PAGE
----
"No electricity means the bank's computers can't run, deposits and payments can't be made; if deposits and payments can't be paid, you'll eventually run out of money....If you run out of money, you won't be able to purchase food and other basic necessities....No electricity means the water department can't pump clean, safe water to your home, no electricity means you can't heat your home with conventional means...etc..." If there's no electricity the computers can't be fixed, and if they can't be fixed there can be no electricity. ... It's a vicious circle. "Once you lose electricity, you lose almost everything else." Transportation of all kind will come to a halt; hospitals will shut down, and, depending on how long this goes on, there will be major food and medical shortages, hunger, and outbreaks of disease. The whole economy will collapse and government - not to mention civilization as we have known it -will end. (We have only to recall the looting and other criminal activity that went on some years ago in New York City during a black-out of just several hours, an occurrence that Solzhenitsyn cited in his Harvard Address in remarking upon the fragility of our society.)
Although Hyatt does not say it, it's clear that under these circumstances the world will be ready for the arrival of a charismatic and powerful figure who will be able to put an end to the misery that has resulted from our bio-technical obsession--and that figure could well be the ruler of a one-world government, the Antichrist himself. This is the man who will promise to give us whatever we want and let us keep all of our creature comforts, our sensual obsessions, and our many idolatries. And therefore the people of the world will flock to him.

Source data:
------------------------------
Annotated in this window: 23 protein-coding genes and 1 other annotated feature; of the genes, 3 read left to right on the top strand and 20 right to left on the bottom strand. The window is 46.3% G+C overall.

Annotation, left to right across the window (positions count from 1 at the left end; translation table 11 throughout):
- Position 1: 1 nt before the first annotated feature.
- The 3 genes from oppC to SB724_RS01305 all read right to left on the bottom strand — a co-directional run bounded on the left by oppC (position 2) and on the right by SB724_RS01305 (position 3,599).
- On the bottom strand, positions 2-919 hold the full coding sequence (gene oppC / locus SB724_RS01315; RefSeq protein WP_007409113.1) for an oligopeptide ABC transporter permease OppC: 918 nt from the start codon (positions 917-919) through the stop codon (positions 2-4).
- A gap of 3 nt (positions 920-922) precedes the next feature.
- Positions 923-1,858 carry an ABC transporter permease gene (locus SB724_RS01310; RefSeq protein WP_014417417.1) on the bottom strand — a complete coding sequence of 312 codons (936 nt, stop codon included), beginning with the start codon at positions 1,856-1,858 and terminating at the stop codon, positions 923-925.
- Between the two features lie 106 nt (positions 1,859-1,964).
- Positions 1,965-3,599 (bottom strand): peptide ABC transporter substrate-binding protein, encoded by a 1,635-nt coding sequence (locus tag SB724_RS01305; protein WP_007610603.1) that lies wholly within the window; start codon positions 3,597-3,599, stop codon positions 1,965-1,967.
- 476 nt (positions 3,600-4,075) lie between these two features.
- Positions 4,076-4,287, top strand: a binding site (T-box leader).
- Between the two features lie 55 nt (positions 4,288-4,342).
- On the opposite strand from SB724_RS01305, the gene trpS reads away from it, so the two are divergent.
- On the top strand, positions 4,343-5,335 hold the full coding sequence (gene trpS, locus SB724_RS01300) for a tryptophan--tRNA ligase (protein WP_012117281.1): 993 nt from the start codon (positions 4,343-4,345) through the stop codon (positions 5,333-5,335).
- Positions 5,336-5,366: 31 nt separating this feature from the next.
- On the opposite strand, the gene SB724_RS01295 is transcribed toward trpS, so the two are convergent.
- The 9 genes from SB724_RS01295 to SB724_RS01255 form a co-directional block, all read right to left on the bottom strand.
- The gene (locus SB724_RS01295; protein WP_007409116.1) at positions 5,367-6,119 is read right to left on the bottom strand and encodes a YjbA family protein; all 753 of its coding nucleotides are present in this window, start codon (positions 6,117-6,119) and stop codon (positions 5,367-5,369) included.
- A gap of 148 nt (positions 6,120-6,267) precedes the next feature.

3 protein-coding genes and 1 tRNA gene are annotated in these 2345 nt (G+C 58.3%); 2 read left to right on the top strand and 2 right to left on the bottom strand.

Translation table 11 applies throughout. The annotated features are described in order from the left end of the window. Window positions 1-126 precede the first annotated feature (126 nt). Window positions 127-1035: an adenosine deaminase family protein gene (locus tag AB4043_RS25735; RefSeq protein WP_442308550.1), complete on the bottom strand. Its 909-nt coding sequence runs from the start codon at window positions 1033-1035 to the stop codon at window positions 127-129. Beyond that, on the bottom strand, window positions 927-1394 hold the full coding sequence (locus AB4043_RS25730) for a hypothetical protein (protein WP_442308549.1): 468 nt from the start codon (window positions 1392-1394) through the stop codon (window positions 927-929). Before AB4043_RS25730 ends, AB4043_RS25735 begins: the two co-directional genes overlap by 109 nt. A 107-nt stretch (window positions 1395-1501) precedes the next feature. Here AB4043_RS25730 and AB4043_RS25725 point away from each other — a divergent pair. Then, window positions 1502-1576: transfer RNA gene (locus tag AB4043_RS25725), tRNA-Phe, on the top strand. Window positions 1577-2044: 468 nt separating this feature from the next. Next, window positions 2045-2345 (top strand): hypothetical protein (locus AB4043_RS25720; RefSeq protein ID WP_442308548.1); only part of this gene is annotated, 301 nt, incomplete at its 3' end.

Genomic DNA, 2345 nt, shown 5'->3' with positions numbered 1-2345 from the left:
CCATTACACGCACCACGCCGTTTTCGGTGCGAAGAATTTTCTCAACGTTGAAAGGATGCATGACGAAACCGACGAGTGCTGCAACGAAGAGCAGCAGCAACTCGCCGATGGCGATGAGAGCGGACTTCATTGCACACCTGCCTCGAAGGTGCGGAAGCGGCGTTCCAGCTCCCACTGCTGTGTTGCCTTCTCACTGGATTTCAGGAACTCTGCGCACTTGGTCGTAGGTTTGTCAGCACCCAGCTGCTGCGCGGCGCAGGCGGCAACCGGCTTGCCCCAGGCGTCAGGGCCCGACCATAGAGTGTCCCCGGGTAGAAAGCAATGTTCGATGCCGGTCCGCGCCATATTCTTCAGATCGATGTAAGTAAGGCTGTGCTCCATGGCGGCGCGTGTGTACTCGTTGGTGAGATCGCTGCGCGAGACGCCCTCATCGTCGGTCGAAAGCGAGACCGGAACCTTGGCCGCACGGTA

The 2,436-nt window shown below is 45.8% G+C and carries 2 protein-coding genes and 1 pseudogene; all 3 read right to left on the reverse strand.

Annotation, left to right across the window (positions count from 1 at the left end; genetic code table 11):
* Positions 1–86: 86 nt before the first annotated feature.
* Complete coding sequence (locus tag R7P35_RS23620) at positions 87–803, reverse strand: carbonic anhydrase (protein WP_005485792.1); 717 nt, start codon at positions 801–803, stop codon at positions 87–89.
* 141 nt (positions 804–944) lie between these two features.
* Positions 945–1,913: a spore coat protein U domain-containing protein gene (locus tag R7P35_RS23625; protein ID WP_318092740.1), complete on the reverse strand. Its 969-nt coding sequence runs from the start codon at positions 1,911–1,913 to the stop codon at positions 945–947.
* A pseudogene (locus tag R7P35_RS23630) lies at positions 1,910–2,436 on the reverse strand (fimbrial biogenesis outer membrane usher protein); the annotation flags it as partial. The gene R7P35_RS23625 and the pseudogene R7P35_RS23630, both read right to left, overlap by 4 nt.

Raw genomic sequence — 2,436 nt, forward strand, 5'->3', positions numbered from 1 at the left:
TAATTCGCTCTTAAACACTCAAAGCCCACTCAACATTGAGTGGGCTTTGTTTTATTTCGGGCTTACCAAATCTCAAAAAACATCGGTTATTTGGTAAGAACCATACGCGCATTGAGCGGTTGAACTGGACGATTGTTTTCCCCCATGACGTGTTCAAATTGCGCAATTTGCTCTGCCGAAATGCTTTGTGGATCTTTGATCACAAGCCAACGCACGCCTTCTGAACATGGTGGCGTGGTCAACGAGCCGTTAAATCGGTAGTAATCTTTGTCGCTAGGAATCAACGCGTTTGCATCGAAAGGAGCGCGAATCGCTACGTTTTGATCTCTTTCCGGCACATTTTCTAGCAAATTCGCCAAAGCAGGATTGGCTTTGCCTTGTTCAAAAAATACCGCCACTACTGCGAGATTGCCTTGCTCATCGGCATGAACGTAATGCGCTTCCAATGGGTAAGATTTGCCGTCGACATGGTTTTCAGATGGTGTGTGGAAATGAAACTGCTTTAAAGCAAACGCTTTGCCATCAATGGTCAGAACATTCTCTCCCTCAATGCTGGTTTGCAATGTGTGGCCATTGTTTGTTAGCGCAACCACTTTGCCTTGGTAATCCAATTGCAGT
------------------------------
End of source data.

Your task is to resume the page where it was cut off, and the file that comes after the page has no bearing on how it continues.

All of this recalls the startling prophecy of the Athonite hermit, Saint Nilus the Myrrhstreaming who. around the year 1550 A.D., spoke in part of the tremendous technical advances (five hundred years before they were discovered!) that would actually herald the end of the ages. In these, our very own times, he said, "people will spend their lives in comfort without knowing, poor souls, that it is the deceit of the Antichrist. And, the impious one! - he will so complete science with vanity that it will go off the right path and lead people to lose faith in the existence of God..." Such warnings have been repeated again and again, especially in this century, and most particularly in our own generation. Yet nothing changes. Like lemmings headed to the sea, we appear to be unable to change our course; we don't even want to. We do not see the truth; we don't want to be disturbed in any slightest way. We have become addicts to modern popular culture, and we no longer guard our hearts.
It is perhaps too late for the world, for whole countries and nations. But it is not too late for individuals to work on their hearts and souls and, as Scripture says, heed the command to "come out from among them." Priest Alexey Young
* The rest of Rifkin's fascinating if depressing book is devoted to a detailed examination of the "biotech revolution" with legalized euthanasia, artificial creation, cloning, and perhaps thousands of other genetically engineered life forms, with patents on gene pools and where life will no longer depend on the will of God but on the actual "engineering" of babies in the womb.